The Latin festival was celebrated on the third day before the nones of May;1
and because, on the offering of one of the victims, the magistrate of Lanuvium had not prayed for the ROMAN PEOPLE, THE QUIRITES, religious scruples were felt.
When the matter was laid before the senate, and they referred it to the college of pontiffs, the latter determined that the Latin festival had not been duly performed, and must be repeated; and that the Lanuvians, on whose account they were repeated, should furnish the victims. Besides the concern excited by matters of a religious nature, another incident caused no small degree of uneasiness.
The consul Cneius Cornelius, as he was returning from the Alban mount, fell down. And being paralysed in part of his limbs, set out for the waters of Cumae, where, his disorder still increasing, he died.
His body was conveyed to Rome to be buried, and the funeral obsequies were performed with great magnificence: he was likewise a pontiff.
The other consul, Quintus Petillius, was ordered to hold an assembly, as soon as the auspices could be taken, for the election of a consul in the room of his late colleague, and to proclaim the Latin festival. Accordingly, by proclamation, he fixed the election for the third day before the nones of August,2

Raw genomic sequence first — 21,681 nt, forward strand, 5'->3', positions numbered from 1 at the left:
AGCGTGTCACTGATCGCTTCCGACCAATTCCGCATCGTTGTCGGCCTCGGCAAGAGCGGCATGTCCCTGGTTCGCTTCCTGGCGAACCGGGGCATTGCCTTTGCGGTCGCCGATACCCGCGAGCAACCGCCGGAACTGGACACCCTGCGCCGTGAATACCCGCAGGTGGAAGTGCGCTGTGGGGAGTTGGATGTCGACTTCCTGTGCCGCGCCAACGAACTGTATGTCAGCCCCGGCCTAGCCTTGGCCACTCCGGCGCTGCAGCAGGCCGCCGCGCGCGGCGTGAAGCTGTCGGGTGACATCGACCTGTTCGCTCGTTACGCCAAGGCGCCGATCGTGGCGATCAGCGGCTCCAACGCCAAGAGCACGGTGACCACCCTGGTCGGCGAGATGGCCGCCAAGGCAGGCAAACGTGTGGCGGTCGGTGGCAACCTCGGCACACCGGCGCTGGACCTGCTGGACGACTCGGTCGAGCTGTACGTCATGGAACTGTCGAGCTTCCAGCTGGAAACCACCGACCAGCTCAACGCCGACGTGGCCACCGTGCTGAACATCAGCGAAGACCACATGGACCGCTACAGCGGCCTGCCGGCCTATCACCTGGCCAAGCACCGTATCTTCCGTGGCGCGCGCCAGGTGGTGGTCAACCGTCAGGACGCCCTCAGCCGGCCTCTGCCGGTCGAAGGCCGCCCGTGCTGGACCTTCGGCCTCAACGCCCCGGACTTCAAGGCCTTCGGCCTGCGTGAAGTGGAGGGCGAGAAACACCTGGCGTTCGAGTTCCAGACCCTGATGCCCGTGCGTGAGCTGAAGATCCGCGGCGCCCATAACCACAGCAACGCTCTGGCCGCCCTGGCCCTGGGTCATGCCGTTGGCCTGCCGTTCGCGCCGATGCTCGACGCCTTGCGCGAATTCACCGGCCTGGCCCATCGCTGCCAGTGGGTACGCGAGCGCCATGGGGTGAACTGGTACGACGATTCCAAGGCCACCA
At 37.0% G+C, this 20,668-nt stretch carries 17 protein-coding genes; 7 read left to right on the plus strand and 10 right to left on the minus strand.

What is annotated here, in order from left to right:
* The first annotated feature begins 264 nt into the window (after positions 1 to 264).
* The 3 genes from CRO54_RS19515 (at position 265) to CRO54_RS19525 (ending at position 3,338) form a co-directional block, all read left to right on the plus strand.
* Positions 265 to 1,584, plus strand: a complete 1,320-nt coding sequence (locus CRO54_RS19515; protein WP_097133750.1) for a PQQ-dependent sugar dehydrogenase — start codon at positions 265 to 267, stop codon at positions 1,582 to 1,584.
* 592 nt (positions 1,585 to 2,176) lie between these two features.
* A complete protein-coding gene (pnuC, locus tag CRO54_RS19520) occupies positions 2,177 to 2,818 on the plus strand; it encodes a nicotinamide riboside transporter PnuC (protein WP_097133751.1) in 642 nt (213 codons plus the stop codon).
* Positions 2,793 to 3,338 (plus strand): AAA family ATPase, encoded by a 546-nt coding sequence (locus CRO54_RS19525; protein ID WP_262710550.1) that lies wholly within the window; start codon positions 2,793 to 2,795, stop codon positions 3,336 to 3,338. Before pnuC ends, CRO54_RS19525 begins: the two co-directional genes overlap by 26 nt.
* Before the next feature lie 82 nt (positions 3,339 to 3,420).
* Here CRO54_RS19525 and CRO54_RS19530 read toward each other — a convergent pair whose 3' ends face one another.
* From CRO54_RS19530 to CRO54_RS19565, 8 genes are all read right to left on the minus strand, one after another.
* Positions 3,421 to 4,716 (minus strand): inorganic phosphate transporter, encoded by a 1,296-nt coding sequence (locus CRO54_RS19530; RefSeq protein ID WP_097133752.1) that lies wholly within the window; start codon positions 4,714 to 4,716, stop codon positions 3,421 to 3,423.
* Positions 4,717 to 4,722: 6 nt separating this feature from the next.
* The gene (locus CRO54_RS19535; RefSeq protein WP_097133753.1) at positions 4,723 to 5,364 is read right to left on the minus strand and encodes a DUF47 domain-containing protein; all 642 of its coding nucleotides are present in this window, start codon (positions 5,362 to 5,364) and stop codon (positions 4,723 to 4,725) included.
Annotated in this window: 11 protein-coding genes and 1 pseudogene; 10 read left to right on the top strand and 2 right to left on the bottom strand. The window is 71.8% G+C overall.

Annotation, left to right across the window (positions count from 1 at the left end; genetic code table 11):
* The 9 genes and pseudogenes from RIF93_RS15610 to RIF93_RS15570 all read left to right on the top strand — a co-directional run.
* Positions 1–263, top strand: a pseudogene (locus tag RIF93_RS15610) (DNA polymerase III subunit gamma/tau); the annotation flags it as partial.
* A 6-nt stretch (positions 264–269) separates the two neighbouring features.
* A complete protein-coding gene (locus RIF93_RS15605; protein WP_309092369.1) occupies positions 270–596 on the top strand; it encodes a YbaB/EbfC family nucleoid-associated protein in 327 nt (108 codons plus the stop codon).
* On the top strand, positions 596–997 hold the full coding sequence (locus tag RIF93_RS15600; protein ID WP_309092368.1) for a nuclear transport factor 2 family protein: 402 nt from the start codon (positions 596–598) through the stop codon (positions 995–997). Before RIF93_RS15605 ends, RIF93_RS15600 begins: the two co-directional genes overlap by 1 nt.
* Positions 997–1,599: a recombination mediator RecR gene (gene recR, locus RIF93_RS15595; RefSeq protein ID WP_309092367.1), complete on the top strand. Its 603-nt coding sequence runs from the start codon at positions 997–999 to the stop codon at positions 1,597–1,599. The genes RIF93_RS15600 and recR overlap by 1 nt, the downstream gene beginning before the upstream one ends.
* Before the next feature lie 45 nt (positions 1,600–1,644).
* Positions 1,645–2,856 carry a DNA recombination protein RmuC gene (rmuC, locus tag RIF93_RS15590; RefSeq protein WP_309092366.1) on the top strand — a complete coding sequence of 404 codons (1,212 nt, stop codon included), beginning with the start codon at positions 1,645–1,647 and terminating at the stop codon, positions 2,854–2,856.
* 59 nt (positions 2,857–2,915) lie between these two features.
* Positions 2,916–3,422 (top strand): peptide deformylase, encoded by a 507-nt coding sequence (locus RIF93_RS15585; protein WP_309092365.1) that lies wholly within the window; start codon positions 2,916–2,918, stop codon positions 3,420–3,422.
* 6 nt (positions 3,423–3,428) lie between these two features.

and the Latin festival for the third before the ides of the same month.3
While the minds of the people were full of religious fears, to add thereto, several prodigies were reported to have happened; that a blazing torch was seen in the sky at Tusculum; that the temple of Apollo, and many private buildings at Gabii, and a wall and gate at Graviscae, were struck by lightning. The senate ordered these to be expiated as the pontiffs should direct.
While the consuls were detained, at first by religious ceremonies, and afterwards, one of them, by the death of the other, and then by the election and the repetition of the Latin festival, in the mean time Caius Claudius marched the army to Mutina, which the Ligurians had taken the year before.
Before three days had elapsed from the commencement of the siege he retook it, and delivered it back to the colonists; on this occasion eight thousand Ligurians were killed within the walls.
He immediately despatched a letter to Rome, in which he not only represented this success, but likewise boasted that through his good conduct and good fortune there was [p. 1937]
not one enemy of the Roman people left on this side the Alps; and that a large tract of land had been taken, which might be distributed among many thousand men, giving each a share.